U of M moves to encourage more medical school graduates to stay in Manitoba

Students gather for the 2014 convocation at the University of Manitoba
Students gather for the 2014 convocation at the University of Manitoba.

Dean, Faculty of Medicine, University of Manitoba
Wave, May / June 2014

We recently celebrated the convocation of our largest medical school class on record - good news for all Manitobans!

On May 15, the University of Manitoba conferred MD degrees on 109 graduates of the Faculty of Medicine Class of 2014.

I am delighted that 90 graduates will remain in Manitoba to complete their residency programs.

Starting July 1, our residents will be fanned out across the city and province, delivering patient care in emergency rooms, operating rooms, hospital wards, pediatric clinics, psych-health, family practices and more.

The fact that we retained over 80 per cent of our graduates bodes well for stocking Manitoba's physician resource needs into the future.

Last year, the Faculty of Medicine committed to take actions during the resident-matching process to retain the majority of our graduating medical students to U of M residency programs who will, ultimately, meet the health-care needs of all Manitobans.

Our Student Retention Steering Committee recommended a number of changes to recruit and retain 70 per cent of our graduates to U of M residency program positions - we clearly succeeded! We will continue to strive to meet that 70 per cent target in future years.

Across Canada, a surplus of specialists is looming in some areas while there is a growing demand for generalists to meet patient needs. Medical students everywhere have taken notice, with a marked interest among our students to pursue careers as family physicians.

As a result, this year, 34 graduands will be completing a residency in Family Medicine at the U of M, including 19 in rural areas and one in the bilingual stream (who will train in Ste. Anne, St. Boniface, and Notre Dame de Lourdes).

We have expanded our family medicine distributed education sites, which include residency positions in northern and remote communities, as well as in Dauphin, Brandon, Morden/Winkler, Steinbach, and Portage la Prairie.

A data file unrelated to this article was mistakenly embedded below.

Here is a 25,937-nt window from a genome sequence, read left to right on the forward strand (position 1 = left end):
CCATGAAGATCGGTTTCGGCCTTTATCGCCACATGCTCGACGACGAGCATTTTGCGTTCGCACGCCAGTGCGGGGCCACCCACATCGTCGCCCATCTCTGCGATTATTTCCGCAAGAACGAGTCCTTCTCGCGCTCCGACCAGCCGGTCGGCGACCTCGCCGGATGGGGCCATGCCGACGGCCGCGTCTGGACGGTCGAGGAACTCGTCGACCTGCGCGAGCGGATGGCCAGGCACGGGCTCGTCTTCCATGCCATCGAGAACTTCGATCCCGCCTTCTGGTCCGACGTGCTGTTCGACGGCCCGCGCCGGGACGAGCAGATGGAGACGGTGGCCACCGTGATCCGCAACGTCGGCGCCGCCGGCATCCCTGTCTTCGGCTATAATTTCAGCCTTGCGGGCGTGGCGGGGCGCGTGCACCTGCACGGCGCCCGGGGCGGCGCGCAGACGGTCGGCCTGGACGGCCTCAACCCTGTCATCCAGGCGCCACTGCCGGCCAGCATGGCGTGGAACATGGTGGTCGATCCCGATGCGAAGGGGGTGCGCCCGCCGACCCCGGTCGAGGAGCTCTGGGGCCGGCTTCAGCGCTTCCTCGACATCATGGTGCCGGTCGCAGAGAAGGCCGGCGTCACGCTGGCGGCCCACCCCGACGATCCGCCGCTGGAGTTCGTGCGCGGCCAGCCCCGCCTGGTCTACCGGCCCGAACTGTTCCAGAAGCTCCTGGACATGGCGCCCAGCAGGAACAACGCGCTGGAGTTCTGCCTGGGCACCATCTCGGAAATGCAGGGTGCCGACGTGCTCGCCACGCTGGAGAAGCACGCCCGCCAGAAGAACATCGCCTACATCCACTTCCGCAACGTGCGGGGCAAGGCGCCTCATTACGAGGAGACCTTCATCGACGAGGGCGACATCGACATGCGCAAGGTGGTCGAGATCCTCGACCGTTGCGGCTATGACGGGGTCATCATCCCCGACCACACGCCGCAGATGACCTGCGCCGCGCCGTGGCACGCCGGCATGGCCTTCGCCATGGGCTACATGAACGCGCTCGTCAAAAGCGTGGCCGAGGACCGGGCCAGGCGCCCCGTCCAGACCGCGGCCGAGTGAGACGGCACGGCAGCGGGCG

For some graduates, the appeal lies in living in a close-knit rural community where they are appreciated. For others, a rural residency program offers broad clinical experience or a chance to head back to their own rural roots.

Our admissions process casts a wide net to place value on applicants with rural attributes. In the Class of 2014, 49 students entered medical school with these attributes. I believe our efforts to attract students with diverse backgrounds are now bearing fruit and will positively impact physician shortages faced by rural communities.

We know that where doctors earn their MD degrees and complete their residency training influences where they will practice.

In an analysis of our graduates, we found 73 per cent of physicians who completed both undergraduate and postgraduate medical education in Manitoba practised in Manitoba two years after completing their training (65 per cent practised in Manitoba five years after training, and 58 per cent after 10 years).

Approximately 95 per cent of our graduating students are Manitobans; we want them to stay in Manitoba for residency programs - and beyond.

As Manitoba's only medical school, we have a responsibility to the whole province to retain the physicians we educate and train so they will provide health-care service to all Manitobans.

Wave: May / June 2014

About Wave

Wave is published six times a year by the Winnipeg Health Region in cooperation with the Winnipeg Free Press. It is available at newsstands, hospitals and clinics throughout Winnipeg, as well as McNally Robinson Books.

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